Drug cartel money continues to be a major concern for states along the United States – Mexico border. Cartels use financial systems, bulk cash smuggling, and trade based methods to move money through the U.S. and into Mexico. Up to $38 billion a year may be sent to Mexico by the cartels, and Los Angeles is one of the most significant money laundering bases where cartel leaders take direct control of the money. I am working to cut off the money flow by:
• Freezing foreign illegal assets: I authored the Preserving Foreign Criminal Assets for Forfeiture Act of 2010, which became law on December 22, 2010. This Act ensures U.S. courts can freeze assets subject to a foreign legal proceeding at the beginning of those proceedings. This bill is vital in the fight to combat money laundering and other illegal crime because it allows federal law enforcement to seek a temporary restraining order on potentially illicit assets that are often shielded from foreign forfeiture proceedings. Since this Act was enacted, the Justice Department has frozen more than $50 million in criminal assets
• Pushing for funding of critical programs: I am fighting for funding for the High Intensity Drug Trafficking Area (HIDTA) program, which since 2005, has dismantled or disrupted close to 14,000 drug trafficking and money laundering organizations. The Los Angeles HIDTA was responsible for “Operation Knock Out,” the nation’s largest-ever gang sweep.
More on Crime and Safety
Washington, DC — Today, Rep. Judy Chu (CA-27) introduced H.Res. 1076, an anti-gun violence resolution that was inspired by a resolution written by high school students in her district in the wake of the shooting at Marjory Stoneman Douglas High School. Following that attack which killed 17 students and staff members, students in Mr. Jose Sanchez’s civics class at Alhambra High School reached out to President Trump and Congress to demand action to keep themselves and their peers safe. When those calls went unanswered, they drafted legislation of their own.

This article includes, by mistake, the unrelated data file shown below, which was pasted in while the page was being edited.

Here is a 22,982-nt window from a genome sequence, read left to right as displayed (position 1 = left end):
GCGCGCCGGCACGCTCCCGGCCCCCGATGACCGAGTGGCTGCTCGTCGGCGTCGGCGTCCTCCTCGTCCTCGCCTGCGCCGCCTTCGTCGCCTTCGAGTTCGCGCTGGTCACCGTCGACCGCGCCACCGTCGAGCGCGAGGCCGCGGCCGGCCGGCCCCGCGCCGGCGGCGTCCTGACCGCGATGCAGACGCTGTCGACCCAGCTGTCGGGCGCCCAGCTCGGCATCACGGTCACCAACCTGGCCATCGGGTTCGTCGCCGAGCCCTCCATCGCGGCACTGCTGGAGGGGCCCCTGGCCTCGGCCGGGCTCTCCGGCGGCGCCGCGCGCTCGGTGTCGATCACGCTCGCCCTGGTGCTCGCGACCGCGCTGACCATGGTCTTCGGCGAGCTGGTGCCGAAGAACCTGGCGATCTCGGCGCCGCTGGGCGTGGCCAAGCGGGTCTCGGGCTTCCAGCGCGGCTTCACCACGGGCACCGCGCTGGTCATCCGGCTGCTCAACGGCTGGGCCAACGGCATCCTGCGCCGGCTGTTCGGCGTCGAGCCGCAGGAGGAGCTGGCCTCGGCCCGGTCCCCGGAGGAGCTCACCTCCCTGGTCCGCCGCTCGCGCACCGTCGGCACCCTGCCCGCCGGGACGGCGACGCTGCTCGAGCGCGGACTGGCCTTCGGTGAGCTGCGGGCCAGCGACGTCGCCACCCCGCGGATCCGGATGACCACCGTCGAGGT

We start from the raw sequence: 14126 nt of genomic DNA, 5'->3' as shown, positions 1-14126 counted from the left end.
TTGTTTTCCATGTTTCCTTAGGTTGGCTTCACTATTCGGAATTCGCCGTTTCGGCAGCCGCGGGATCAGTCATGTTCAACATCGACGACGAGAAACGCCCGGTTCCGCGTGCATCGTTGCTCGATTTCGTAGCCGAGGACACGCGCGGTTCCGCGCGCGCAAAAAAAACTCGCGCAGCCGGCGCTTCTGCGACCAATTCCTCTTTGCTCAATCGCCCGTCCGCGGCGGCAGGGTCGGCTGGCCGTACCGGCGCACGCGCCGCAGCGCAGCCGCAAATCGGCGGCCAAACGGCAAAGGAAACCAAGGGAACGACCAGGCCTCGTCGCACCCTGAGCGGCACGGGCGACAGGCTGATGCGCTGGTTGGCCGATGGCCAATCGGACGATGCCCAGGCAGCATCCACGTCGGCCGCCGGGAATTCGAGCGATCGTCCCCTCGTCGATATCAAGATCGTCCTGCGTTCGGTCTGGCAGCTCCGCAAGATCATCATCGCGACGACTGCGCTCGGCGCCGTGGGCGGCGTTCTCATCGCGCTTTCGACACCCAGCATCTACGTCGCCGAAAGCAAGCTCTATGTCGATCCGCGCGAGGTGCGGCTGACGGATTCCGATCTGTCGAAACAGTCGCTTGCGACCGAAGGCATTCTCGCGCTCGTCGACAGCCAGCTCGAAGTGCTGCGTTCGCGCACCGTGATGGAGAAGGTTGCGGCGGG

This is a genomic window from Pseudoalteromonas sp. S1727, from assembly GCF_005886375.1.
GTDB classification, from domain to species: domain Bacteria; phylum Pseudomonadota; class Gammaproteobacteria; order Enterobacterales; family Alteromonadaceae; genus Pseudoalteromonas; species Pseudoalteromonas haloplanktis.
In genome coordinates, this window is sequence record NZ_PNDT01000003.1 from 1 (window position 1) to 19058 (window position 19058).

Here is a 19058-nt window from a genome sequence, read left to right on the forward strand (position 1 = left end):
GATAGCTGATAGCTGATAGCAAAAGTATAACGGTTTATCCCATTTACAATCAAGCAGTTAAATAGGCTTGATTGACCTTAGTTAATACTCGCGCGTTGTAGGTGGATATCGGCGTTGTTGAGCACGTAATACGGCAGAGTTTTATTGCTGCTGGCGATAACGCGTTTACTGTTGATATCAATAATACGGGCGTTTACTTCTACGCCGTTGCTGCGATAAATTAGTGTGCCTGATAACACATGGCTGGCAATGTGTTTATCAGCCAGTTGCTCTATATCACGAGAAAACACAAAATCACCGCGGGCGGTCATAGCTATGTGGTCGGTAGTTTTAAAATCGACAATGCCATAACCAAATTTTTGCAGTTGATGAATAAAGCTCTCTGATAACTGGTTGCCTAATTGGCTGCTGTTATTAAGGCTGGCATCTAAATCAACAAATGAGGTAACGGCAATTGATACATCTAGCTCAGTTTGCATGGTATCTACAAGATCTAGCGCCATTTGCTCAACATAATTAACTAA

Washington, DC — Rep. Judy Chu (CA-27) released the following statement on President Trump’s nomination of Judge Brett Kavanaugh to replace Justice Anthony Kennedy on the Supreme Court:
Washington, D.C. – April 29, 2017 marks the 100th day of President Trump’s presidency, a marker used for every President since Franklin Roosevelt. Congresswoman Judy Chu (CA-27) released the following statement regarding the impact of President Trump’s first one hundred days:
Washington, DC – Today, the House unanimously passed H.R. 387, the Email Privacy Act. This bill updates the 1986 Electronic Communications Privacy Act to prohibit providers of electronic communications, such as email service providers, from knowingly divulging to the government the contents of emails and other electronic communications held in storage.
Pasadena, CA – On Thursday, Rep. Judy Chu (CA-27) hosted a press conference at the Pasadena Police Department to encourage residents to participate in the Drug Enforcement Administration’s (DEA) Prescription Drug Take-Back Day. Rep. Chu was joined by Phillip Sanchez, the Chief of Police for the City of Pasadena, Carmichael Octave, Lieutenant of the Los Angeles County Sheriff’s Department in Altadena, and Ryan Hampton, a constituent and prescription drug addiction survivor. Rep. Chu and Chief Sanchez released the following statements:
Accomplishments During the 114th Congress (2014-2016)
Bringing more federal resources to the San Gabriel Valley is one of my top priorities. This is why I partner with federal agencies to ensure that we have access to federal programs and funding that could benefit our region. I am proud to have worked with these agencies and the President’s Administration on the following initiatives.
Washington, DC – Today, FBI Director James Comey appeared before the House Judiciary Committee to answer oversight questions from Members of Congress. Rep. Judy Chu (CA-27) questioned Director Comey on FBI efforts to counter violent extremism in accordance with civil rights, particularly the “Don’t Be a Puppet” website which lays out broad warning signs for those perceived to be prone to extremist violence. Rep. Chu expressed concern that this strategy could promote profiling and released the following statement:
PASADENA, CA – Today, Reps. Judy Chu (CA-27), Norma J. Torres (CA-35), Zoe Lofgren (CA-19), Lucille Roybal-Allard (CA-40), Luis V. Gutiérrez (IL-04), John Conyers, Jr. (MI-13), Jared Polis (CO-02), Linda T. Sánchez (CA-38), and Xavier Becerra (CA-34) issued the following statement in response to the announcement by Secretary of Homeland Security Jeh Johnson that the Department will review its use of private contractors to operate immigration detention centers.
Washington, DC – On Thursday, House Republicans ended the Congressional work period early, starting a seven week summer recess without passing legislation to address gun violence, the Zika virus, or the Flint water crisis. Rep. Judy Chu (CA-27) released the following statement:
Washington, DC - Yesterday, Reps. Judy Chu (CA-27), Bill Pascrell, Jr. (NJ-09), Andre Carson (IN-07), and Keith Ellison (MN-05) hosted the second briefing in a series of discussions on Countering Violent Extremism (CVE) programs entitled “Countering Violent Extremism: Threats, Challenges, and Solutions”. Since the attacks in Orlando and San Bernardino and the Oregon militia standoff, there has been increased emphasis on CVE initiatives at home and abroad.